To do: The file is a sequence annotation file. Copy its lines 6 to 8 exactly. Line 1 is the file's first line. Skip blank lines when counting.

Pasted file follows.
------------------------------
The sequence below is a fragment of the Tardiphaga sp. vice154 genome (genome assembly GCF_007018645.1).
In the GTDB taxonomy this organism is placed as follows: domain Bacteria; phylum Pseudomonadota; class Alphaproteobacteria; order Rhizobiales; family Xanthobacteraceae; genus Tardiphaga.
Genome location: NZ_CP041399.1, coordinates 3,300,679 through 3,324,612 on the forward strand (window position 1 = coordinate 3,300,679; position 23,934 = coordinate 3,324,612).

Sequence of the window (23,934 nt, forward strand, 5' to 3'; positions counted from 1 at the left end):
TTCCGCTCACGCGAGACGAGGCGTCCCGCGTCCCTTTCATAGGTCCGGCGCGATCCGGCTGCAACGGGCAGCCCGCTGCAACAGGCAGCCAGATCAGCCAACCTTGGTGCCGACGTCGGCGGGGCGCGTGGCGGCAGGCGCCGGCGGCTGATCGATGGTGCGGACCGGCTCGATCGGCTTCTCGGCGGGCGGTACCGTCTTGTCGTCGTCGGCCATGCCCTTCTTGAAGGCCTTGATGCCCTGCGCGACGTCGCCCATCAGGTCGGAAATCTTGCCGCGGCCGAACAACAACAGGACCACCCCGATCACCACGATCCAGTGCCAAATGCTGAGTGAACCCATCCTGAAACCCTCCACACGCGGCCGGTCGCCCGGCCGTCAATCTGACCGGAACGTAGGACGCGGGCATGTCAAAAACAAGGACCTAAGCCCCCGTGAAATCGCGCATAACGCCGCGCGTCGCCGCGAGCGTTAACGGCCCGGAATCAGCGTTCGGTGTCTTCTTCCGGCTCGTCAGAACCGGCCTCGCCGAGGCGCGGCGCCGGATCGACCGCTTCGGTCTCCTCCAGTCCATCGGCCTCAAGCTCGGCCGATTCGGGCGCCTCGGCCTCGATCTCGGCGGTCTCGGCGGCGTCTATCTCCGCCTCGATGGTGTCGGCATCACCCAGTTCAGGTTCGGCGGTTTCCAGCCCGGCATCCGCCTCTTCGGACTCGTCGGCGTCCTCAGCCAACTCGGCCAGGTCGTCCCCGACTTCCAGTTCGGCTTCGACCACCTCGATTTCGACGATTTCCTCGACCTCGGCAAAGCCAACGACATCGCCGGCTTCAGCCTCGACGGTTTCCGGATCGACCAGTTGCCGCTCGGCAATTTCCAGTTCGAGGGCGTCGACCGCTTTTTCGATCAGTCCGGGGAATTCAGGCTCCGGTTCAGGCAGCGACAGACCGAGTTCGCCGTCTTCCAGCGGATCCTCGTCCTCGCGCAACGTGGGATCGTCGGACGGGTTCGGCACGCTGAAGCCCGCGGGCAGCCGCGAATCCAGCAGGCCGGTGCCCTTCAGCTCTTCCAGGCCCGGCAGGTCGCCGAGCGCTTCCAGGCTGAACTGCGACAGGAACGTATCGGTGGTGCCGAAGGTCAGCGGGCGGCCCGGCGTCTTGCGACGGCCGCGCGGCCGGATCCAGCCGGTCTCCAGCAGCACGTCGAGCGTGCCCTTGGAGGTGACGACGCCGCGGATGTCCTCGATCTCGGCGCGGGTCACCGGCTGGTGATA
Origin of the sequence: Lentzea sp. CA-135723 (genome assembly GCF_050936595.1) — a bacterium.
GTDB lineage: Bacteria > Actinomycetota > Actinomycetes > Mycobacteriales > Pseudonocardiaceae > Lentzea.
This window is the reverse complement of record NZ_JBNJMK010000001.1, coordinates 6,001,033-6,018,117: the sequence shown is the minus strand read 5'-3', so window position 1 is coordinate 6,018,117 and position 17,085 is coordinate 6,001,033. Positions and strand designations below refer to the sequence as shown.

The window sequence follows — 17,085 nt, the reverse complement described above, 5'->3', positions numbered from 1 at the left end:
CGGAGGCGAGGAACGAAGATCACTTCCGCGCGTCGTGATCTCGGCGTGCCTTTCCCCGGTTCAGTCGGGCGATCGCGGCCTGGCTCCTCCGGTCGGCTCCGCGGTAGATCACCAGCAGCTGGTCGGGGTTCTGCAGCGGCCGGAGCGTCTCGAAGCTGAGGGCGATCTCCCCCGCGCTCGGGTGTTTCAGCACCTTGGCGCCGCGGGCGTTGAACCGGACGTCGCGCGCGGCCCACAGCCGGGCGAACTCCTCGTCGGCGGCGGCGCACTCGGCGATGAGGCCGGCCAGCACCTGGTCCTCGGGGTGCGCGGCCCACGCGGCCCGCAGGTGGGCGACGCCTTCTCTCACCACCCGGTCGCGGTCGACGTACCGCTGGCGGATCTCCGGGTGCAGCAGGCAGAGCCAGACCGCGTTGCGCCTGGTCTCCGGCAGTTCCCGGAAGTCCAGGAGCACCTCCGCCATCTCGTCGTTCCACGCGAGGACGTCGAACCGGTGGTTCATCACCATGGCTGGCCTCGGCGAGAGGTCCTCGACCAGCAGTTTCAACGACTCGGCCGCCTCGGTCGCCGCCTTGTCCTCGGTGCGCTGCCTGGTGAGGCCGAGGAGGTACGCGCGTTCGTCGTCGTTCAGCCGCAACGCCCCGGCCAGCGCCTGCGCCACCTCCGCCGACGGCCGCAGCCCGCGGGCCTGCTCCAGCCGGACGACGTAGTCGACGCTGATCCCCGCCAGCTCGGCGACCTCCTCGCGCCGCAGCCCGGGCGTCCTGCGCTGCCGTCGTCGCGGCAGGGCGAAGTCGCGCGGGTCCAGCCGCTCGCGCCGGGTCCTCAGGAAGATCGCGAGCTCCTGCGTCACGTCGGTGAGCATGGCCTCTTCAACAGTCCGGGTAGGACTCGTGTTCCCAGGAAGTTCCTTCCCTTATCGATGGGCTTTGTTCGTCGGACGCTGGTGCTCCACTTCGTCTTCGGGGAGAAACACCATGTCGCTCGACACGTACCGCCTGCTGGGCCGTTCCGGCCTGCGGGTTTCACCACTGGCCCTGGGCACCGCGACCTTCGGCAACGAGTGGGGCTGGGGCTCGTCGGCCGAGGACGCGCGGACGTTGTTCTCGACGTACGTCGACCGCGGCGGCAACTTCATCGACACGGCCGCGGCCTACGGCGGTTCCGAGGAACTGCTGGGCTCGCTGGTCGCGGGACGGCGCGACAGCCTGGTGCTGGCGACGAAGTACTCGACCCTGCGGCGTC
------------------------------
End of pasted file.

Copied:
Origin of the sequence: Lentzea sp. CA-135723 (genome assembly GCF_050936595.1) — a bacterium.
GTDB lineage: Bacteria > Actinomycetota > Actinomycetes > Mycobacteriales > Pseudonocardiaceae > Lentzea.
This window is the reverse complement of record NZ_JBNJMK010000001.1, coordinates 6,001,033-6,018,117: the sequence shown is the minus strand read 5'-3', so window position 1 is coordinate 6,018,117 and position 17,085 is coordinate 6,001,033. Positions and strand designations below refer to the sequence as shown.